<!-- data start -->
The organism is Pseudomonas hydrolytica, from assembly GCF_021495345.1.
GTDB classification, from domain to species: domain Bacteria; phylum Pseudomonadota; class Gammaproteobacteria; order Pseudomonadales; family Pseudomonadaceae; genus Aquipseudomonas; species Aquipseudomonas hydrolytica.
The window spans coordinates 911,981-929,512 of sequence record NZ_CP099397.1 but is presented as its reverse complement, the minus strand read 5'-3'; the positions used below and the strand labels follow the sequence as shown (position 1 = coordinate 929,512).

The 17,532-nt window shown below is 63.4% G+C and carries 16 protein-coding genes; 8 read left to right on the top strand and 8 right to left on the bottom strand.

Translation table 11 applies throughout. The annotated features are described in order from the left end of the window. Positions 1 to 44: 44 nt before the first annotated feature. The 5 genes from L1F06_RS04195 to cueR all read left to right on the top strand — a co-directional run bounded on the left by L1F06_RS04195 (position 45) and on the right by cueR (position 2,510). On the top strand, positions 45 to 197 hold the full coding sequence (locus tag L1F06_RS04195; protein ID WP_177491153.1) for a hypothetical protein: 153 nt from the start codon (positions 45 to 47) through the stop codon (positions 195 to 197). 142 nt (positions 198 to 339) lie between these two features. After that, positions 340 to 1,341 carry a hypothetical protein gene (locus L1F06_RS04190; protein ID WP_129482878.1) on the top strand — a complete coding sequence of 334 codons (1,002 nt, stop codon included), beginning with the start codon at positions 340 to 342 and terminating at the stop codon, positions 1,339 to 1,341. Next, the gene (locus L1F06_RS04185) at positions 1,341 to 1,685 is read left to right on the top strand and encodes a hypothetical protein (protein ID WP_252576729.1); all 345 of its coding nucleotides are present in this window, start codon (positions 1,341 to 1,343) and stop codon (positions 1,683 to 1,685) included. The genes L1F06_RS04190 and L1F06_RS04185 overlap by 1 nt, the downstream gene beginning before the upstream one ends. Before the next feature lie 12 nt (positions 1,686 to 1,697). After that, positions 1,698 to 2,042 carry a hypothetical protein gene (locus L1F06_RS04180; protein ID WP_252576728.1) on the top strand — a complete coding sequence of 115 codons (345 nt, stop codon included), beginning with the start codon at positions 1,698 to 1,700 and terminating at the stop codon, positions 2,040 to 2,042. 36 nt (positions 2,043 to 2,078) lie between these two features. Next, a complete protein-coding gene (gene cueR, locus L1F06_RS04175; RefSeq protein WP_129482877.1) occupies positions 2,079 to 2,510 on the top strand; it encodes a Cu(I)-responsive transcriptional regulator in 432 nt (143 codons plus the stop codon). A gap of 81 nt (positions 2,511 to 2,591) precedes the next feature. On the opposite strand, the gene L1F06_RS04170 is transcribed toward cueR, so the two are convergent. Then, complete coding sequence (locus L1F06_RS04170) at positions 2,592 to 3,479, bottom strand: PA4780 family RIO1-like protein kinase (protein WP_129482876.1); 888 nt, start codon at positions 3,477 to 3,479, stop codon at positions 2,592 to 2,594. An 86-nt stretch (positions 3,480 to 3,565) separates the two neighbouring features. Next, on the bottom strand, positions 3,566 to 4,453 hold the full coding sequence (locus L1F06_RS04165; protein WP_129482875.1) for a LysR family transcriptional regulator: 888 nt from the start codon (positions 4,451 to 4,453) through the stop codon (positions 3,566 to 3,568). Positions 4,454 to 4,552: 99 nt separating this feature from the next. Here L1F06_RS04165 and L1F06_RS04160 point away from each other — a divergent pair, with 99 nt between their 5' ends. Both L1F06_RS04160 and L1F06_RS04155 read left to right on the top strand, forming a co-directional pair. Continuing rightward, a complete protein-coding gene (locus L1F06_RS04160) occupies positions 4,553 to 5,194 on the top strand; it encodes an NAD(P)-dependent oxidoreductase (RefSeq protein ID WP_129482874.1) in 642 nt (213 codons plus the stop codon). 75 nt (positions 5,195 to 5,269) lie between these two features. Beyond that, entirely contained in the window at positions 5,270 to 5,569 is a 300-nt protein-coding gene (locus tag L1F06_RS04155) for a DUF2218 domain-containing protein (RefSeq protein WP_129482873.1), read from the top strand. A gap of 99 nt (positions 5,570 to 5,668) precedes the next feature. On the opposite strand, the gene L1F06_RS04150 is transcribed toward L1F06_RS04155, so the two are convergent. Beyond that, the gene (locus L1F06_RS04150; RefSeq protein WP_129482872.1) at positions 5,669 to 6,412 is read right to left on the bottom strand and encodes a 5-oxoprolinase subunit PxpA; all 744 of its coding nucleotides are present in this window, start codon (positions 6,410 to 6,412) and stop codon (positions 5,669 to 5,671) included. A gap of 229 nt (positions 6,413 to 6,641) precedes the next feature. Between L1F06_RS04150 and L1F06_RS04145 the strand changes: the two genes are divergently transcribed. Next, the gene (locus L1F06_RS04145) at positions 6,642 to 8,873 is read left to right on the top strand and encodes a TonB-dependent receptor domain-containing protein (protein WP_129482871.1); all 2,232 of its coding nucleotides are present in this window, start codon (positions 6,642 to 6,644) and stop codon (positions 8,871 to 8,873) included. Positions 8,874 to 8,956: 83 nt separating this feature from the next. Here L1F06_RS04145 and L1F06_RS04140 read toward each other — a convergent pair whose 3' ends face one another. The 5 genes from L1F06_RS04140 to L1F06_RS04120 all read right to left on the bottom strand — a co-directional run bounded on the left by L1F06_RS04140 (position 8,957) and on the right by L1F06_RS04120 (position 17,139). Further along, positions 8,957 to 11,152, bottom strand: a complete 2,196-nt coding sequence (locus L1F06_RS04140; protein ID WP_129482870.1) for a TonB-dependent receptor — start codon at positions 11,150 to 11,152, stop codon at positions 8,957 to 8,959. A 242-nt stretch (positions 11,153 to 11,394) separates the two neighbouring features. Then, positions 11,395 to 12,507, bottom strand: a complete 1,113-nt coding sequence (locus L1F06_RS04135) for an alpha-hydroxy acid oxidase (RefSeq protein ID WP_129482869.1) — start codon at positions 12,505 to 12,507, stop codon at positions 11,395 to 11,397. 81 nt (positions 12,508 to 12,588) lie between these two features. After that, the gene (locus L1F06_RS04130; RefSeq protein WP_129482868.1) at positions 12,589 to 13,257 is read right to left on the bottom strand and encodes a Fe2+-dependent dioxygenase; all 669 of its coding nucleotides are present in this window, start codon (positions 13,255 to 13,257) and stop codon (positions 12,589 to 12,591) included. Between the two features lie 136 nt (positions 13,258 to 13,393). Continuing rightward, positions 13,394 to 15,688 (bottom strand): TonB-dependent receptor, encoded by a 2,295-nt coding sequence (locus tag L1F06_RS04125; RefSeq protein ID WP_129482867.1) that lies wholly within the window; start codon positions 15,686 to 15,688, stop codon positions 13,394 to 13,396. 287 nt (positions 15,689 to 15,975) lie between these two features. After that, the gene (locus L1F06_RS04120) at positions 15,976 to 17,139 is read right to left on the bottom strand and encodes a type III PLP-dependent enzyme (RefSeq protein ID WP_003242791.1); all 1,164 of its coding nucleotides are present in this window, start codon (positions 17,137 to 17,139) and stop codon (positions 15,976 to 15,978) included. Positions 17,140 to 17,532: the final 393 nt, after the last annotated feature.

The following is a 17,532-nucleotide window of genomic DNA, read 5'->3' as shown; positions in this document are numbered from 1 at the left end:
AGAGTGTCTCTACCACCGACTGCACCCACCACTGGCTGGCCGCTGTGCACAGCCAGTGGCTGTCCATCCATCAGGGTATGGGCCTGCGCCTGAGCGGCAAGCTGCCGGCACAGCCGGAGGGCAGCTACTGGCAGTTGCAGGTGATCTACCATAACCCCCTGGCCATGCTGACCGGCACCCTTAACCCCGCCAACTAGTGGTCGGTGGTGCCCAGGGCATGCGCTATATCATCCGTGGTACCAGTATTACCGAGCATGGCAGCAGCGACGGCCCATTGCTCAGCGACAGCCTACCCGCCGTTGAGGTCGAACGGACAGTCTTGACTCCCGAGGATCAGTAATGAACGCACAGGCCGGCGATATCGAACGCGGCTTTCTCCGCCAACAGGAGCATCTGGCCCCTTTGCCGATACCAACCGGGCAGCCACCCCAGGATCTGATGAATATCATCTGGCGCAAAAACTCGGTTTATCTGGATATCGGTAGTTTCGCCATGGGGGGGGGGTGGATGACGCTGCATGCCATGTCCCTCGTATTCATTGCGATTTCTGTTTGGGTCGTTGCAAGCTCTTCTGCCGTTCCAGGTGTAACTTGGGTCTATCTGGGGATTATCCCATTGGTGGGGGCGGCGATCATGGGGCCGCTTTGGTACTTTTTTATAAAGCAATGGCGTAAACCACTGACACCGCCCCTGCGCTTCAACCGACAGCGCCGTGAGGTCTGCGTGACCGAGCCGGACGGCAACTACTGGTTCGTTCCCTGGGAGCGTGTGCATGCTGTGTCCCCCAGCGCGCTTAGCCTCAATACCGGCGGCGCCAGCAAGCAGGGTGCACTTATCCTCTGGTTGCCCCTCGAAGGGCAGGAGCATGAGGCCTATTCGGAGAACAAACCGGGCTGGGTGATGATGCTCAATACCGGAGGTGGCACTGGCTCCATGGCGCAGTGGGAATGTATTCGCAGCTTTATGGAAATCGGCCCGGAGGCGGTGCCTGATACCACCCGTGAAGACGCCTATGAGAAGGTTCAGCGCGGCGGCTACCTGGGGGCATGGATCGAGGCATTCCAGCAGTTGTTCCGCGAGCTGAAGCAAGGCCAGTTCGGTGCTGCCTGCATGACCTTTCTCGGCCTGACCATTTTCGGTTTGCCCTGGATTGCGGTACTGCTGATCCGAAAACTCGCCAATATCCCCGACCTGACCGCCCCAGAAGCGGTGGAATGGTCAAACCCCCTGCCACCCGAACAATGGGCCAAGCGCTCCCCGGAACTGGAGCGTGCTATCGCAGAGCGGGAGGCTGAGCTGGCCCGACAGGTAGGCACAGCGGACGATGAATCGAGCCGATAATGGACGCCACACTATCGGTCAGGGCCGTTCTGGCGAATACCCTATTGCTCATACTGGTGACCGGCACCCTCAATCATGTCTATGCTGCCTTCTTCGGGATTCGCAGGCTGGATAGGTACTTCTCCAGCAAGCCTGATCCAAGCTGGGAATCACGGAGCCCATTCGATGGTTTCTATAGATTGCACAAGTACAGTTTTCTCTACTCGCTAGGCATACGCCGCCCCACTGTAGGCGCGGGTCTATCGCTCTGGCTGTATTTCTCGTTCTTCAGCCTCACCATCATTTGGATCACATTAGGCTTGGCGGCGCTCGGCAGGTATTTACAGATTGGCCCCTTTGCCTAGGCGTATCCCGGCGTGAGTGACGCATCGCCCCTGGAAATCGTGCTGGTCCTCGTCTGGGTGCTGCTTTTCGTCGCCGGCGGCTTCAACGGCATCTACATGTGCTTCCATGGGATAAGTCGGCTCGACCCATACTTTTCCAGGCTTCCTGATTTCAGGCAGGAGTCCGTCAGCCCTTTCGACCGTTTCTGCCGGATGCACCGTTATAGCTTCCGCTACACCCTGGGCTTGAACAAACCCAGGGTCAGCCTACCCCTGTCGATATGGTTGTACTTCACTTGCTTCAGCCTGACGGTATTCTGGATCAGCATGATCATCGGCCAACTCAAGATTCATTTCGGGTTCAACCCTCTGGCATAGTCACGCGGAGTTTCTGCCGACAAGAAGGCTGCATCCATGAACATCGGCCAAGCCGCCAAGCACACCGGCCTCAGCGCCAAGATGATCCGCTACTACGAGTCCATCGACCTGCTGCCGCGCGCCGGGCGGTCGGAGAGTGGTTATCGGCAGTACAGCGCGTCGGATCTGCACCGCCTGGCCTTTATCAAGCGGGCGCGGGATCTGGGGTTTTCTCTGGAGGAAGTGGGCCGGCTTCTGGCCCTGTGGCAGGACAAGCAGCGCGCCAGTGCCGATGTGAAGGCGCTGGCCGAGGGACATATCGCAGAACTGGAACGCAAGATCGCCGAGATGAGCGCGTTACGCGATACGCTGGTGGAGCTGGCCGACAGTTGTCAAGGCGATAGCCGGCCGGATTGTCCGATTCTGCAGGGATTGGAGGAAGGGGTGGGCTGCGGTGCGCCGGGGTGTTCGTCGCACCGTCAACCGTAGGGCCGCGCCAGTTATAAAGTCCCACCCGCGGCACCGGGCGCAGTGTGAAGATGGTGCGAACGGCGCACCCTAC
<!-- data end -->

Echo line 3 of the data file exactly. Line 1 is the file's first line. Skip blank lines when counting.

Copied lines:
The window spans coordinates 911,981-929,512 of sequence record NZ_CP099397.1 but is presented as its reverse complement, the minus strand read 5'-3'; the positions used below and the strand labels follow the sequence as shown (position 1 = coordinate 929,512).